Thursday, September 9, 2004 Posted: 10:32 AM EDT (1432 GMT)
WASHINGTON (AP) -- After months of pledging to contest President Bush in every region of the country, Sen. John Kerry and Democrats are limiting television advertising to 14 battleground states as the fall campaign opens.
The shift bumps GOP-leaning Missouri, Colorado, Arizona and several Southern states off the political playing field -- at least for now -- and gives Bush reason to consider moving money from some of those states to others that historically trend Democratic.
Both presidential campaigns are honing their strategies now at the start of the election homestretch. That's when budgets grow tighter, forcing campaigns to pick and choose where to play.
Kerry's campaign tried to make the most of its money by reserving $50 million worth of advertising time in 20 states through Election Day. It's a strategy that will save dollars by locking in current advertising rates and ensure airtime when it's in high demand near Election Day. It also will alert Kerry's allies, who legally aren't allowed to coordinate with the campaign, to his strategy.
However, a close look at the advertising plans reveal that all the states won't get equal treatment and that the priorities are 14 states in which the Kerry campaign or the Democratic Party will air ads this month.
The Kerry campaign has bought time in New Mexico, Florida, Ohio, Iowa, Pennsylvania, Wisconsin, West Virginia, New Hampshire, Michigan and Oregon. Those are the campaign's 10 most competitive states, ranking at the top of Bush's advertising priorities as well.
The Democratic National Committee is airing commercials in most of those states to keep Kerry competitive with Bush's large ad budgets. In addition, the DNC is on the air in Maine, Washington state, Nevada and Minnesota. Nevada is a GOP-leaning state Kerry would like to win. The other three, especially dead-even Minnesota, voted Democratic in 2000, and Kerry can't afford to lose them. (Special Report: America Votes 2004)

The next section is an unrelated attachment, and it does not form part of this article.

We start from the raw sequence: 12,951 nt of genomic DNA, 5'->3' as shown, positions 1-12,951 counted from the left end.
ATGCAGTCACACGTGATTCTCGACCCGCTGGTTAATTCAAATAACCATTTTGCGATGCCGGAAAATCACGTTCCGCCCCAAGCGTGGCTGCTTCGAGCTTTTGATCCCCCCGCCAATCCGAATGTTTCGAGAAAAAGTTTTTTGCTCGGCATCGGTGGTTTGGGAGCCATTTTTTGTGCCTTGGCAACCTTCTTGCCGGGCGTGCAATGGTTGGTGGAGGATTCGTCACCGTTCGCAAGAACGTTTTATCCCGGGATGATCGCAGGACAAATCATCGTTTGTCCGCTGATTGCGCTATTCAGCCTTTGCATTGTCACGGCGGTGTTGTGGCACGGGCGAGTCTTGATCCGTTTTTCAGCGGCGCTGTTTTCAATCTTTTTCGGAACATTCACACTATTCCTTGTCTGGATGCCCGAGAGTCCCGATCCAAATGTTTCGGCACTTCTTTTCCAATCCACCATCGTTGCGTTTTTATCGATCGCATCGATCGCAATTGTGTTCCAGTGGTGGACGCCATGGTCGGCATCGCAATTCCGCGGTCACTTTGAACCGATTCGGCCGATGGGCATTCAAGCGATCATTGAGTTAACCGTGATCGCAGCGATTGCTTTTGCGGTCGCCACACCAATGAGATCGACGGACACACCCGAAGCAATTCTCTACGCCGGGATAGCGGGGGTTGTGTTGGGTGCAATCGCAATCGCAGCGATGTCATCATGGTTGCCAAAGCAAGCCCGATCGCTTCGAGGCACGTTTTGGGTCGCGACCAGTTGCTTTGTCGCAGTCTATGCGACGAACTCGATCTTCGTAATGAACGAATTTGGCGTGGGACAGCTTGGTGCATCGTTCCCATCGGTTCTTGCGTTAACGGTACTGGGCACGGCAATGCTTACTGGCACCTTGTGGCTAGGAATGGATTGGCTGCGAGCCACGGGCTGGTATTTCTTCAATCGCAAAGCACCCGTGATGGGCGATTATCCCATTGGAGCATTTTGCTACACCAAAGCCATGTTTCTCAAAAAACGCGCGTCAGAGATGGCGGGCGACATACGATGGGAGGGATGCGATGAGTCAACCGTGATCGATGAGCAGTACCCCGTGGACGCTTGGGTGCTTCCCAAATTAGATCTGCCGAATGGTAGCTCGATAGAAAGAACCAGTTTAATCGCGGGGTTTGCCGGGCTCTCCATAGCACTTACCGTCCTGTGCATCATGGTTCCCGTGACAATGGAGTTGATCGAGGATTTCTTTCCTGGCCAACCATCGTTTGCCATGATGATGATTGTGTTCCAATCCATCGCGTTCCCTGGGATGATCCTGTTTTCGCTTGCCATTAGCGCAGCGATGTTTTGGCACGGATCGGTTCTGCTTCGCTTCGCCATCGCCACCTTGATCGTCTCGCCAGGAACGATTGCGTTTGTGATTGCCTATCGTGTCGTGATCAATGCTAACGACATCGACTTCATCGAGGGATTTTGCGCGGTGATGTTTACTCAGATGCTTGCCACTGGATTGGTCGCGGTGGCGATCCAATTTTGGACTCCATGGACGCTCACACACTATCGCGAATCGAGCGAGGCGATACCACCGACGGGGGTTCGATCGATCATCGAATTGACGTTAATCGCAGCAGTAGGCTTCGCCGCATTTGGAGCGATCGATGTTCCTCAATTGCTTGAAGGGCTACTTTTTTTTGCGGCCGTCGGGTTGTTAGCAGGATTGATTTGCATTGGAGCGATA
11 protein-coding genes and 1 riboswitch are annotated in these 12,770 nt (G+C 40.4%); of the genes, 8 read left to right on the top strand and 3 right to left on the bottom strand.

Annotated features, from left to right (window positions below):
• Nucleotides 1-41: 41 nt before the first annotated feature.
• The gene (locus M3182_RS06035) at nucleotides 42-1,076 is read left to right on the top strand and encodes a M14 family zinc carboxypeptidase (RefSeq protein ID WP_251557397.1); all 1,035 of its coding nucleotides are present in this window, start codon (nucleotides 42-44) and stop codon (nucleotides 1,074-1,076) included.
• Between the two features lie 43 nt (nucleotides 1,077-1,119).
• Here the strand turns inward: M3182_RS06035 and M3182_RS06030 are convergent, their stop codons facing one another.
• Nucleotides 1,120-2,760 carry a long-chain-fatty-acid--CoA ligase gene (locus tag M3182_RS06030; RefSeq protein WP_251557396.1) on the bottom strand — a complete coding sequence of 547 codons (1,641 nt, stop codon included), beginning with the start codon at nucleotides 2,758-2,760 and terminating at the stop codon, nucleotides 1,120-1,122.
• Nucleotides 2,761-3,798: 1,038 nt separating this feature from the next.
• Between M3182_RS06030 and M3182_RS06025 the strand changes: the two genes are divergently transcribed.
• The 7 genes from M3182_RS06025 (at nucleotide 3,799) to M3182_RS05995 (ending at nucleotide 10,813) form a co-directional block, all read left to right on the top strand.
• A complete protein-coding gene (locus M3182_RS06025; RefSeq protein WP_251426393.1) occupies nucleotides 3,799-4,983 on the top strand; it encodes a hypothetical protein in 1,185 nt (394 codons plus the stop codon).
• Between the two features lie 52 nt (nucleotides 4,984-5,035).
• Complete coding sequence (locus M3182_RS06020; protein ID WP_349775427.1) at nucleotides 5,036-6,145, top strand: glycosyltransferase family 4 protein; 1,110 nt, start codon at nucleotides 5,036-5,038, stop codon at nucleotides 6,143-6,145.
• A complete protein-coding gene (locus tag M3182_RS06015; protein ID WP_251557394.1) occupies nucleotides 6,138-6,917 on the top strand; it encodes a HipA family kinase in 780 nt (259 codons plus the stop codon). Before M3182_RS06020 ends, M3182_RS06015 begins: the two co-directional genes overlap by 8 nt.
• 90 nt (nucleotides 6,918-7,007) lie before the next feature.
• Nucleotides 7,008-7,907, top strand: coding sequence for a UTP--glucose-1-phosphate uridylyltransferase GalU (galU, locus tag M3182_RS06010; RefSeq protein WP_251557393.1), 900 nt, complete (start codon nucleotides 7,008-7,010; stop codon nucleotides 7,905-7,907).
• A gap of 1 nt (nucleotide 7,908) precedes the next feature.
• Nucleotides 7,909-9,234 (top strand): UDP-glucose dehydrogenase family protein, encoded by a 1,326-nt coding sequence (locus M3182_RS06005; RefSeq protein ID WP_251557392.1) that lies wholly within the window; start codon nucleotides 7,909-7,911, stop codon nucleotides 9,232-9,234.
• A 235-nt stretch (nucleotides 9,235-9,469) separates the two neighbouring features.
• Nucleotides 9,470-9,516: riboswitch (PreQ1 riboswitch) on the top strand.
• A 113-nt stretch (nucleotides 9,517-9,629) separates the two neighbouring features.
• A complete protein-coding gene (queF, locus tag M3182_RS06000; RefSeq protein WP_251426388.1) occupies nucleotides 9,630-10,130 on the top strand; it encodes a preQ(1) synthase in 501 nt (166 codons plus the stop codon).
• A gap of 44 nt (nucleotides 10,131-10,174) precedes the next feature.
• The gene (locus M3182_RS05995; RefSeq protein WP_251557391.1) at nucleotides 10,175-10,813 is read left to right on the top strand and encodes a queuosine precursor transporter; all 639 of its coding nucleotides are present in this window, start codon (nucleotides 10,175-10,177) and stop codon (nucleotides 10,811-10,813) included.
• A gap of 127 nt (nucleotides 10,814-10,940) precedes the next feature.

"So much for all the talk of expanding the political map," said Bush strategist Matthew Dowd.
Kerry strategist Tad Devine said the campaign had several million dollars in advertising time reserved for Missouri, Colorado, Arizona, North Carolina, Louisiana and Arkansas, which he called a sign of commitment to those battlegrounds. But the ads aren't scheduled to air until October, if then. No money has been given to TV stations for the October buys.
"We're at the point of the campaign where we had to make an honest first cut, but our options are still open in all these states," Devine said.
Virginia wasn't included at all.
Kerry and the DNC spent at least $20 million trying to put those seven states in play, and the candidate logged 25 visits to them, money and time that could have gone elsewhere. Campaign political director Steve Elmendorf said the money was well spent because the states are still in play.
"You can make the case that paid media is not the only way to play. Field organizations and candidate travel also shows you're committed to the states," he said.
The most logical reason for pushing states to the second tier is that polls show Kerry trailing Bush in those states -- by double digits in Missouri and Arizona, for instance.
But there were other considerations. Kerry's campaign has determined that voters in some of his targeted states will react to ads that criticize Bush late in the campaign. Thus, they'll get money late, if ever.
Reducing the map of competitive states could work against Kerry because:
Of the 14 states put in play by Kerry and his party this month, nine were won by Democrat Al Gore in 2000, three by less than 10,000 votes. That means Kerry has more turf to protect.
If he no longer has to defend the seven GOP-leaning states, Bush may shift money into battleground states that tend to favor Democrats, such as Michigan and Minnesota, to increase pressure on Kerry.
The GOP-leaning states that won't see advertising until October are worth 73 electoral votes. Add that to the solidly Republican states and Bush would have 217 electoral votes. Winning two of his three big targets
Ohio, Florida and Pennsylvania -- plus a single other state would put him over the 270 needed to win the election. That's not a simple task, but easier if he gets the seven GOP-leaning states handed to him.
Devine said Kerry is doing better in Ohio and Florida than Gore was in September 2000. Bush can't afford to lose either state.
"This is not about counting states, it's about counting electoral votes," said Devine who, for months, talked about the large number of states in play.